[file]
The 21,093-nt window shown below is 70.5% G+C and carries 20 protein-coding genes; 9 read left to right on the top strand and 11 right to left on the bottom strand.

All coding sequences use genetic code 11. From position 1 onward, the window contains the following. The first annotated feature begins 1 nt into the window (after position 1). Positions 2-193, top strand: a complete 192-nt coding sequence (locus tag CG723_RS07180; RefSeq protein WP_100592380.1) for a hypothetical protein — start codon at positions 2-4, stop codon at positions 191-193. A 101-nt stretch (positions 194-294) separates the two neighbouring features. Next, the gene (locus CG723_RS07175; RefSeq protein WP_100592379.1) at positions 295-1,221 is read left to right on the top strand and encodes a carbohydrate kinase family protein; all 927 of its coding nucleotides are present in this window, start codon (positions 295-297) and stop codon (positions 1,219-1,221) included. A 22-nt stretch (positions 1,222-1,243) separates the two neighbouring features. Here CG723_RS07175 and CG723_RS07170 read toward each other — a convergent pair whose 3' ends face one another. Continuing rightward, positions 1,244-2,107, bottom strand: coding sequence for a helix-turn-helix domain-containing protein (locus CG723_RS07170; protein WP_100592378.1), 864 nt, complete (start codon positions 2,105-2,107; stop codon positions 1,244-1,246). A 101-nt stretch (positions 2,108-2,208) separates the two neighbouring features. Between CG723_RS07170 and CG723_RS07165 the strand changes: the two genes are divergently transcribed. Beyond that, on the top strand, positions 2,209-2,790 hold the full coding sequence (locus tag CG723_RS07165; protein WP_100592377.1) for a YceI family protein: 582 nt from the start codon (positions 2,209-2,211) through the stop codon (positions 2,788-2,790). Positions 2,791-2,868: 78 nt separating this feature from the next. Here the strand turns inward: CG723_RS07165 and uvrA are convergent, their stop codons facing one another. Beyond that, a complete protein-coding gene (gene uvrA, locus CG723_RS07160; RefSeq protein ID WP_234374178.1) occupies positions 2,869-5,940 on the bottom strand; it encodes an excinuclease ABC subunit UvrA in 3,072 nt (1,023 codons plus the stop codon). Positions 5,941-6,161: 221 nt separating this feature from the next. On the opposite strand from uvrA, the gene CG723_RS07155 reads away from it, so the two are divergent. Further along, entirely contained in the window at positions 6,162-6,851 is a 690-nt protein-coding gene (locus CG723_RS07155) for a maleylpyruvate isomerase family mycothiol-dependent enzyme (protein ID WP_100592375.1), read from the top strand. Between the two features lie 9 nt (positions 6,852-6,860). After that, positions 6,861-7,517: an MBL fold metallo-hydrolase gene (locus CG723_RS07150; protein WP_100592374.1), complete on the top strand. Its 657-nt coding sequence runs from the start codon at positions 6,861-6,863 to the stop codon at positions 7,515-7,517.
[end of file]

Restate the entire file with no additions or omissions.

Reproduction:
The 21,093-nt window shown below is 70.5% G+C and carries 20 protein-coding genes; 9 read left to right on the top strand and 11 right to left on the bottom strand.

All coding sequences use genetic code 11. From position 1 onward, the window contains the following. The first annotated feature begins 1 nt into the window (after position 1). Positions 2-193, top strand: a complete 192-nt coding sequence (locus tag CG723_RS07180; RefSeq protein WP_100592380.1) for a hypothetical protein — start codon at positions 2-4, stop codon at positions 191-193. A 101-nt stretch (positions 194-294) separates the two neighbouring features. Next, the gene (locus CG723_RS07175; RefSeq protein WP_100592379.1) at positions 295-1,221 is read left to right on the top strand and encodes a carbohydrate kinase family protein; all 927 of its coding nucleotides are present in this window, start codon (positions 295-297) and stop codon (positions 1,219-1,221) included. A 22-nt stretch (positions 1,222-1,243) separates the two neighbouring features. Here CG723_RS07175 and CG723_RS07170 read toward each other — a convergent pair whose 3' ends face one another. Continuing rightward, positions 1,244-2,107, bottom strand: coding sequence for a helix-turn-helix domain-containing protein (locus CG723_RS07170; protein WP_100592378.1), 864 nt, complete (start codon positions 2,105-2,107; stop codon positions 1,244-1,246). A 101-nt stretch (positions 2,108-2,208) separates the two neighbouring features. Between CG723_RS07170 and CG723_RS07165 the strand changes: the two genes are divergently transcribed. Beyond that, on the top strand, positions 2,209-2,790 hold the full coding sequence (locus tag CG723_RS07165; protein WP_100592377.1) for a YceI family protein: 582 nt from the start codon (positions 2,209-2,211) through the stop codon (positions 2,788-2,790). Positions 2,791-2,868: 78 nt separating this feature from the next. Here the strand turns inward: CG723_RS07165 and uvrA are convergent, their stop codons facing one another. Beyond that, a complete protein-coding gene (gene uvrA, locus CG723_RS07160; RefSeq protein ID WP_234374178.1) occupies positions 2,869-5,940 on the bottom strand; it encodes an excinuclease ABC subunit UvrA in 3,072 nt (1,023 codons plus the stop codon). Positions 5,941-6,161: 221 nt separating this feature from the next. On the opposite strand from uvrA, the gene CG723_RS07155 reads away from it, so the two are divergent. Further along, entirely contained in the window at positions 6,162-6,851 is a 690-nt protein-coding gene (locus CG723_RS07155) for a maleylpyruvate isomerase family mycothiol-dependent enzyme (protein ID WP_100592375.1), read from the top strand. Between the two features lie 9 nt (positions 6,852-6,860). After that, positions 6,861-7,517: an MBL fold metallo-hydrolase gene (locus CG723_RS07150; protein WP_100592374.1), complete on the top strand. Its 657-nt coding sequence runs from the start codon at positions 6,861-6,863 to the stop codon at positions 7,515-7,517.